There are Sundays where The New York Times book review section has nothing that appeals. Then there are other Sundays where I want to savor everything, like this Sunday's (or, if my reading is on a Saturday, is it last week's Sunday section? in this Internet age, it becomes increasingly harder to tell). It included lots of essays that explore the art of writing, as well as a clever review of Tiny Beautiful Things, a collection of Cheryl Strayed’s online advice columns for The Rumpus, where she writes the Dear Sugar column. The review is written in the style of a Dear Sugar column! Genius on the part of reviewer Anna Holmes.
Most of all, I loved the Colson Whitehead piece that gives rules for writing. In some ways, it seems his tongue is firmly in cheek: "Writer’s block is a tool — use it. When asked why you haven’t produced anything lately, just say, 'I’m blocked.' Since most people think that writing is some mystical process where characters 'talk to you' and you can hear their voices in your head, being blocked is the perfect cover for when you just don’t feel like working. The gods of creativity bless you, they forsake you, it’s out of your hands and whatnot. Writer’s block is like 'We couldn’t get a baby sitter' or 'I ate some bad shrimp,' an excuse that always gets you a pass. The electric company nagging you for money, your cell provider harassing you, whatever — just say, 'I’m blocked,' and you’re off the hook. But don’t overdo it. In the same way the baby-sitter bit loses credibility when your kids are in grad school, there’s an expiration date."
And yet, even with tongue in cheek, there are nuggets of good advice buried within each "rule": "Don’t go searching for a subject, let your subject find you. You can’t rush inspiration. How do you think Capote came to 'In Cold Blood'? It was just an ordinary day when he picked up the paper to read his horoscope, and there it was — fate. Whether it’s a harrowing account of a multiple homicide, a botched Everest expedition or a colorful family of singers trying to escape from Austria when the Nazis invade, you can’t force it."
And of course, he must end with this classic final rule: "There are no rules. If everyone jumped off a bridge, would you do it, too? No. There are no rules except the ones you learned during your Show and Tell days. Have fun. If they don’t want to be friends with you, they’re not worth being friends with. Most of all, just be yourself."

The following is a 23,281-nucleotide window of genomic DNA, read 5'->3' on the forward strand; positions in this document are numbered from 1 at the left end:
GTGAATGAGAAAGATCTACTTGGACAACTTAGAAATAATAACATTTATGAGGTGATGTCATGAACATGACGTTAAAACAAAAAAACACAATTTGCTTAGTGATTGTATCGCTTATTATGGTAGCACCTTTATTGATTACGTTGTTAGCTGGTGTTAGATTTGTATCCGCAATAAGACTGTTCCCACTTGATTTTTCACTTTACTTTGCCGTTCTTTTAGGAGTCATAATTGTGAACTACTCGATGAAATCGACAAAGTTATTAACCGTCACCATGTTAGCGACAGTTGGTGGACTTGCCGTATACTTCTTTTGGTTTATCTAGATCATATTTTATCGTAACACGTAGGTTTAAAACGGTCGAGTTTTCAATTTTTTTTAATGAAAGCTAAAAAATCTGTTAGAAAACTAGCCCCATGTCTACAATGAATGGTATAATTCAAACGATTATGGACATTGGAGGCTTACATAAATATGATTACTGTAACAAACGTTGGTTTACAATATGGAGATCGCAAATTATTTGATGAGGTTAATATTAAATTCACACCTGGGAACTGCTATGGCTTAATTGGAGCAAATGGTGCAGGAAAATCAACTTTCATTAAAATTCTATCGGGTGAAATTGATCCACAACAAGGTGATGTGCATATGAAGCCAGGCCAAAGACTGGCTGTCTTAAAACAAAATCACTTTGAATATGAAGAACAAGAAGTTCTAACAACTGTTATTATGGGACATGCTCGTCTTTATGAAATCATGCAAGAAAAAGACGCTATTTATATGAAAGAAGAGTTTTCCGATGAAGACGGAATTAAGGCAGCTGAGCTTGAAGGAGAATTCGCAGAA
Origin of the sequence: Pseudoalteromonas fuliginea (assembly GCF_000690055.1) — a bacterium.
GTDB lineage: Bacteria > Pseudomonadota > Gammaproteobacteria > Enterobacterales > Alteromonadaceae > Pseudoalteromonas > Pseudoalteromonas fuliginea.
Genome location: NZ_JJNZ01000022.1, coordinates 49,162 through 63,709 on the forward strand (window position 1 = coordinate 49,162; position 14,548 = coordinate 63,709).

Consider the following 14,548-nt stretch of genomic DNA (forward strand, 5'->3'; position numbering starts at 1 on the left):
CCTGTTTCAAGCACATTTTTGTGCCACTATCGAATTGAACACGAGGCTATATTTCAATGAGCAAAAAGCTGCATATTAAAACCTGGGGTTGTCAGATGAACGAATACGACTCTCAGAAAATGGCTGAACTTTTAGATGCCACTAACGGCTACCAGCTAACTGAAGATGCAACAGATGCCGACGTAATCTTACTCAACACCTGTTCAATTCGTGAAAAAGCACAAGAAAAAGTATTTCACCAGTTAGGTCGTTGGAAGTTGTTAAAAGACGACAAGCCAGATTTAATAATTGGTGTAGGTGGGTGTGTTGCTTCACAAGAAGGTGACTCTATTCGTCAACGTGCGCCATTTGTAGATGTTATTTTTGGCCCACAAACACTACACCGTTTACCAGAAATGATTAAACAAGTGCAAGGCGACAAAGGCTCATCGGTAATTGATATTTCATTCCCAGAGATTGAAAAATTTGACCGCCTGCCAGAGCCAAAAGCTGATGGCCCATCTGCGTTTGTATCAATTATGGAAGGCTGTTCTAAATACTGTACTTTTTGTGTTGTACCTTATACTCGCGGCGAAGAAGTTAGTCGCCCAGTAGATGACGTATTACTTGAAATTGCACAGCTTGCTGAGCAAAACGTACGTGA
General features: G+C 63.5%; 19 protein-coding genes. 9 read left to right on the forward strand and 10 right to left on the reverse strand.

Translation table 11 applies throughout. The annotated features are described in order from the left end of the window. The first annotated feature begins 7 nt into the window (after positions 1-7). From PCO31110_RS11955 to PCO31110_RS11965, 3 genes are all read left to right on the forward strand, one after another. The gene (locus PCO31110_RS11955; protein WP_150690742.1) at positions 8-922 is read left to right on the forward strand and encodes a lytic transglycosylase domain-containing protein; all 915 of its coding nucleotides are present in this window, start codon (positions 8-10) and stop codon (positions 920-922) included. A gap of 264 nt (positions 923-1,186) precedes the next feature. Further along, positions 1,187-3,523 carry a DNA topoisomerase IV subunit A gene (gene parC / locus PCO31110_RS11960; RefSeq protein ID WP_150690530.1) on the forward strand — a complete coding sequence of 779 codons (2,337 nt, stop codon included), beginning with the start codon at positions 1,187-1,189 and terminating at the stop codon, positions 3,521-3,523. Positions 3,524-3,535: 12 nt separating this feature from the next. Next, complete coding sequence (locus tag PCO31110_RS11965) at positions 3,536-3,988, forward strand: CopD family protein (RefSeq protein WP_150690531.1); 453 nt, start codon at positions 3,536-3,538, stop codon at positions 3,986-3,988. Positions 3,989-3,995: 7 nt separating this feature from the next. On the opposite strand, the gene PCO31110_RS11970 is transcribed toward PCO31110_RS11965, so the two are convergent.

If you're looking for a longer read to savor, I give Carol Anshaw's Carry the One my highest recommendations. It's the kind of book that I found myself rationing, because I didn't want it to end. It's the kind of book I'll read again for all sorts of reasons: the characters are compelling, the writing gorgeous, and the trajectories of characters intertwine with each other and with larger historical forces in both predictable and surprising ways.
It's not apocalyptic, in the way that a lot of my summer reading has been apocalyptic: there are no supernatural zombies, no radiation pollution, no global disaster. But this book does remind us that the apocalypse can be personal. It begins with a marriage where 5 guests who are a bit too stoned/drunk to drive leave in a car. They hit a young girl who is out roaming the country road in the wee, small hours of the morning. This event affects them all in a wide variety of ways, some expected and some unusual. We follow the characters through several decades, and I never got tired of them.
Along the way, the writing was so beautiful that I started turning down pages and going back to savor sentences. Here are some to give you a taste:
"Her presence at these actions was in part due to her social concerns, in part a way of letting off steam. She was basically a hooligan with a conscience. If she didn't have a cause, she'd be out robbing banks." (p. 73)
"'Here we are,' he said as they pulled into a parking spot, 'the aorta of the American heart of darkness.'" (p. 83)
"This was a guy she'd probably be lucky to get, and before he had even put himself forward she was already rejecting him. The social road ahead looked like a bleak highway, post-apocalyptic, overblown with dust, gray and lifeless, except for mutants popping up here and there." (p. 97)
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